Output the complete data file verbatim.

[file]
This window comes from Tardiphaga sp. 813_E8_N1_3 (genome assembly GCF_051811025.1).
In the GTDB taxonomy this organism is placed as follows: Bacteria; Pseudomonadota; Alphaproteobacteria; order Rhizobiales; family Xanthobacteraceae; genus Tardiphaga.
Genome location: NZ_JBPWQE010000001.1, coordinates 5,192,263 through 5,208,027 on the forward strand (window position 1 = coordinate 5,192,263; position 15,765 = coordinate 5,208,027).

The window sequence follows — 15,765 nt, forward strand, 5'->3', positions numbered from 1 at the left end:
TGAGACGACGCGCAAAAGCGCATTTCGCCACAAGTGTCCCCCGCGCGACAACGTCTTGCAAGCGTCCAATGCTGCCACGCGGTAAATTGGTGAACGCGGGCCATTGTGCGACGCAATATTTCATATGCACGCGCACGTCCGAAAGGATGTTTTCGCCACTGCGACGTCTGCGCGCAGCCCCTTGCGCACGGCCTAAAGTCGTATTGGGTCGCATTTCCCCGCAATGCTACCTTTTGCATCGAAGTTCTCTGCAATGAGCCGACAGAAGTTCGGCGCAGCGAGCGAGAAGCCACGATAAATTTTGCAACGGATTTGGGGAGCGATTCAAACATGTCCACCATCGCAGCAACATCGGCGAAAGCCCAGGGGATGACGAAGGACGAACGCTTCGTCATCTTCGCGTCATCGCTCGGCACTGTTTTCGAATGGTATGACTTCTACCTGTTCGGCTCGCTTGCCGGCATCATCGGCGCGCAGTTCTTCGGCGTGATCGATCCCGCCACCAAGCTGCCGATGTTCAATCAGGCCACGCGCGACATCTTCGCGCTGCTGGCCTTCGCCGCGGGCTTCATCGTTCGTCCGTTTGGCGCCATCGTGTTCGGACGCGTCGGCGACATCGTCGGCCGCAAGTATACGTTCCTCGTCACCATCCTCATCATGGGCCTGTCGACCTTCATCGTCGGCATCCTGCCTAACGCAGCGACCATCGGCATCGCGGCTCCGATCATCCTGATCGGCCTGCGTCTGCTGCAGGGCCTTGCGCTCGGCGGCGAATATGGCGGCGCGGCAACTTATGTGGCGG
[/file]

This window comes from Tardiphaga sp. 813_E8_N1_3 (genome assembly GCF_051811025.1).
In the GTDB taxonomy this organism is placed as follows: Bacteria; Pseudomonadota; Alphaproteobacteria; order Rhizobiales; family Xanthobacteraceae; genus Tardiphaga.
Genome location: NZ_JBPWQE010000001.1, coordinates 5,192,263 through 5,208,027 on the forward strand (window position 1 = coordinate 5,192,263; position 15,765 = coordinate 5,208,027).

The window sequence follows — 15,765 nt, forward strand, 5'->3', positions numbered from 1 at the left end:
TGAGACGACGCGCAAAAGCGCATTTCGCCACAAGTGTCCCCCGCGCGACAACGTCTTGCAAGCGTCCAATGCTGCCACGCGGTAAATTGGTGAACGCGGGCCATTGTGCGACGCAATATTTCATATGCACGCGCACGTCCGAAAGGATGTTTTCGCCACTGCGACGTCTGCGCGCAGCCCCTTGCGCACGGCCTAAAGTCGTATTGGGTCGCATTTCCCCGCAATGCTACCTTTTGCATCGAAGTTCTCTGCAATGAGCCGACAGAAGTTCGGCGCAGCGAGCGAGAAGCCACGATAAATTTTGCAACGGATTTGGGGAGCGATTCAAACATGTCCACCATCGCAGCAACATCGGCGAAAGCCCAGGGGATGACGAAGGACGAACGCTTCGTCATCTTCGCGTCATCGCTCGGCACTGTTTTCGAATGGTATGACTTCTACCTGTTCGGCTCGCTTGCCGGCATCATCGGCGCGCAGTTCTTCGGCGTGATCGATCCCGCCACCAAGCTGCCGATGTTCAATCAGGCCACGCGCGACATCTTCGCGCTGCTGGCCTTCGCCGCGGGCTTCATCGTTCGTCCGTTTGGCGCCATCGTGTTCGGACGCGTCGGCGACATCGTCGGCCGCAAGTATACGTTCCTCGTCACCATCCTCATCATGGGCCTGTCGACCTTCATCGTCGGCATCCTGCCTAACGCAGCGACCATCGGCATCGCGGCTCCGATCATCCTGATCGGCCTGCGTCTGCTGCAGGGCCTTGCGCTCGGCGGCGAATATGGCGGCGCGGCAACTTATGTGGCGG